U.S. Navy Asserts 'State Secrets' in Sonar Case
WASHINGTON -- The U.S. Navy Tuesday said it had asserted the "state secrets" privilege in a lawsuit by environmental groups, a move to keep the military from being forced to disclose classified information about the use of sonar believed to injure whales and other animals.
Navy Secretary Donald Winter, in a court filing submitted Monday, said disclosure of the information requested by plaintiffs "could reasonably be expected to cause exceptionally grave damage to national security."
The state secrets privilege, if upheld, renders information unavailable for litigation. It can be challenged, although the federal government often succeeds in asserting the protection.
"It can be challenged and we intend to challenge it," said Joel Reynolds, senior attorney for the Natural Resources Defense Council, the group that brought the lawsuit.
The Navy action is the latest in a string of Pentagon moves to derail the group's lawsuit. The Natural Resources Defense Council and other environmental groups say sonar used in routine training and testing violates environmental laws.
They also argue the Navy's sonar injures and kills marine mammals, including whales and dolphins.
Animal welfare organizations have documented cases of mass whale strandings and deaths around the world that they say are associated with sonar blasts thought to disorient marine mammals and sometimes cause bleeding from the eyes and ears.
In January, the Pentagon exempted the Navy for two years from a law protecting whales so that it could continue using the sonar during training. That removed one legal avenue for environmental groups to challenge Navy sonar.
The Navy said Tuesday's action should keep it from complying with requests from the plaintiffs in the lawsuit for specific information on all non-combat use of military sonar.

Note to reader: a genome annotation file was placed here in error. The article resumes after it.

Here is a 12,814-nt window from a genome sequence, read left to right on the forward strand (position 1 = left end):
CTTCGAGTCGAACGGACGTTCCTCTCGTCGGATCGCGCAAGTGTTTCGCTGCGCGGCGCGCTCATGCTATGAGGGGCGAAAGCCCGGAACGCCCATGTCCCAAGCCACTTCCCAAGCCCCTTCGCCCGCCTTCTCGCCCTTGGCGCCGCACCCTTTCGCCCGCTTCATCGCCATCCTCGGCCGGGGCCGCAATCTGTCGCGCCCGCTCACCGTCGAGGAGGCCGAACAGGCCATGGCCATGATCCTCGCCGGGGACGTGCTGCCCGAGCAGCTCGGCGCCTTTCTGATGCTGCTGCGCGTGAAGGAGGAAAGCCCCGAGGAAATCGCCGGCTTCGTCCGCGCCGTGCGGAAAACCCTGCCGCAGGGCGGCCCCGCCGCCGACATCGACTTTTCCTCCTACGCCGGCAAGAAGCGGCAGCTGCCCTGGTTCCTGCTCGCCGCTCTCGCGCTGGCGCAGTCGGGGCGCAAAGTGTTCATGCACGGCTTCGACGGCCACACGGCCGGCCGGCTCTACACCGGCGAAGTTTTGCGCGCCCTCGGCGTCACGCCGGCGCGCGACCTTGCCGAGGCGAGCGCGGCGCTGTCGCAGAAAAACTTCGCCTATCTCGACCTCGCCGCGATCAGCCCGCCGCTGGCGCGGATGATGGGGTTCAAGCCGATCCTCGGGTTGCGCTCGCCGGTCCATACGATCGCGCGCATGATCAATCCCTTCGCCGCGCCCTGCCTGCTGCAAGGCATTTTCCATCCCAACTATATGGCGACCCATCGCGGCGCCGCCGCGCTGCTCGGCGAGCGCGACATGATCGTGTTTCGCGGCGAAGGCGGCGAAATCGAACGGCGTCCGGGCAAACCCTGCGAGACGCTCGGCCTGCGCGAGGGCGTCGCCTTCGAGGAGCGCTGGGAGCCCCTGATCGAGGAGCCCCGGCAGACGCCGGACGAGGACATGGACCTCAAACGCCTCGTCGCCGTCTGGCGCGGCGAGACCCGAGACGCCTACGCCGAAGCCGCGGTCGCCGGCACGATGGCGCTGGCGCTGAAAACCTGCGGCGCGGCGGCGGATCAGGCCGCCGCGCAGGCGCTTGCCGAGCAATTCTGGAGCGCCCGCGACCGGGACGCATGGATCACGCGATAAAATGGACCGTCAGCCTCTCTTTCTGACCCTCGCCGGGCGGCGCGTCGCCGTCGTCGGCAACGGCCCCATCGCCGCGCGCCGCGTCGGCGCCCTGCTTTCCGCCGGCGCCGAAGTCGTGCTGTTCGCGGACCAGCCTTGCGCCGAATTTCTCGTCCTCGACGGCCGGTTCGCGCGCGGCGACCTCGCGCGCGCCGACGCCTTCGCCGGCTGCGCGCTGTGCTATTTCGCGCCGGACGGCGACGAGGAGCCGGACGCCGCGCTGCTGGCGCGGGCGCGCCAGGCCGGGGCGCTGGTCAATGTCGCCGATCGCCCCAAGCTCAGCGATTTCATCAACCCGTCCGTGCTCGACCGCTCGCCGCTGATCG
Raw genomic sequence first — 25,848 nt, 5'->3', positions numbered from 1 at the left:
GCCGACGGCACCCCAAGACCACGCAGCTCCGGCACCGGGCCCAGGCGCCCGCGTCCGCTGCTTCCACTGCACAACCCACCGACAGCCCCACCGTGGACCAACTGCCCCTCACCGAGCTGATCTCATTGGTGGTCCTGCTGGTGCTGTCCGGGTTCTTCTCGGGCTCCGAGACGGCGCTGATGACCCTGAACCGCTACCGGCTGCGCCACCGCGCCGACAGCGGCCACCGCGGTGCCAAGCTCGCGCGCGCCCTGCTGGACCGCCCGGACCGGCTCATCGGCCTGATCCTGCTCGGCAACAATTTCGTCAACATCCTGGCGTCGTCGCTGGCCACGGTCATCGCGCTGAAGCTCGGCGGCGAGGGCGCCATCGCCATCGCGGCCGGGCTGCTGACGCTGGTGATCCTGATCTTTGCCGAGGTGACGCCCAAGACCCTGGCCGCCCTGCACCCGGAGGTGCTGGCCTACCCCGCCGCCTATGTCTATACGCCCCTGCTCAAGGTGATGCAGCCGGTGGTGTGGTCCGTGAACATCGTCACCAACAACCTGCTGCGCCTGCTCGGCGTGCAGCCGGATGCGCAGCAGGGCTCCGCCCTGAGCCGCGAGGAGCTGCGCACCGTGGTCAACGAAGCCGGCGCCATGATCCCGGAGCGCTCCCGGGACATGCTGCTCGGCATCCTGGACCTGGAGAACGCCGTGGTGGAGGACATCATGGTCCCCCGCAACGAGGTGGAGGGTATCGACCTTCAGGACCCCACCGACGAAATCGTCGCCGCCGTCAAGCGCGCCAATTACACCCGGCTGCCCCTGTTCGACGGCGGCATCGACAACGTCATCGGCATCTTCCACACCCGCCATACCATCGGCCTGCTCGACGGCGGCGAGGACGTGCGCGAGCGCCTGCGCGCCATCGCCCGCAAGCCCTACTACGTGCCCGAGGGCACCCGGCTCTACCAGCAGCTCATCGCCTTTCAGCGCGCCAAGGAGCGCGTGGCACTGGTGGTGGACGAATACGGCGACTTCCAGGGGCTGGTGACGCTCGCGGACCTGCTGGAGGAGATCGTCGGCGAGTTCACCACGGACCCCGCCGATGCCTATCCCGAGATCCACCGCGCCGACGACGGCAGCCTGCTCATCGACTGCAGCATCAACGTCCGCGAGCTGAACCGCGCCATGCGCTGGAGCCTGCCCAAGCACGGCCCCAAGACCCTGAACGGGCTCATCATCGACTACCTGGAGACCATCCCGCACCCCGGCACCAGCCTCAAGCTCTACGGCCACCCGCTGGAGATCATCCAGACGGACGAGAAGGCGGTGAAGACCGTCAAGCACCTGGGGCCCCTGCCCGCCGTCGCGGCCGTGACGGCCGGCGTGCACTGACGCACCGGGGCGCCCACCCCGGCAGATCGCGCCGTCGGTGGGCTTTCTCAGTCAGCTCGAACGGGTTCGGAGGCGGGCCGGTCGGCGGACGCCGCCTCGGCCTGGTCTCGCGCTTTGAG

Plaintiffs had requested information on the latitude, longitude, time and date, duration, and name of the exercise for every non-combat use of military sonar by the U.S. Navy anywhere in the world, according to the court filing.
A Navy official said the information would hurt both U.S. national security and relationships with countries that participate in naval exercises with the United States.
"We were left no other alternative but to assert the state secrets privilege," the official said. "We're being asked to make public properly classified information. Our role is to provide for this nation's security and providing that information would be detrimental to that mission."
The Natural Resources Defense Council, however, said the Navy was trying to block access to all information relevant to the case, making it difficult to pursue.
"Our position here is not that the Navy cannot train with sonar, not that the Navy cannot use sonar during combat, but only that whales and other marine species should not have to die for practice," Reynolds said.
"That's what the litigation is about and the information whose disclosure the Navy seeks to block is directly related to that concern."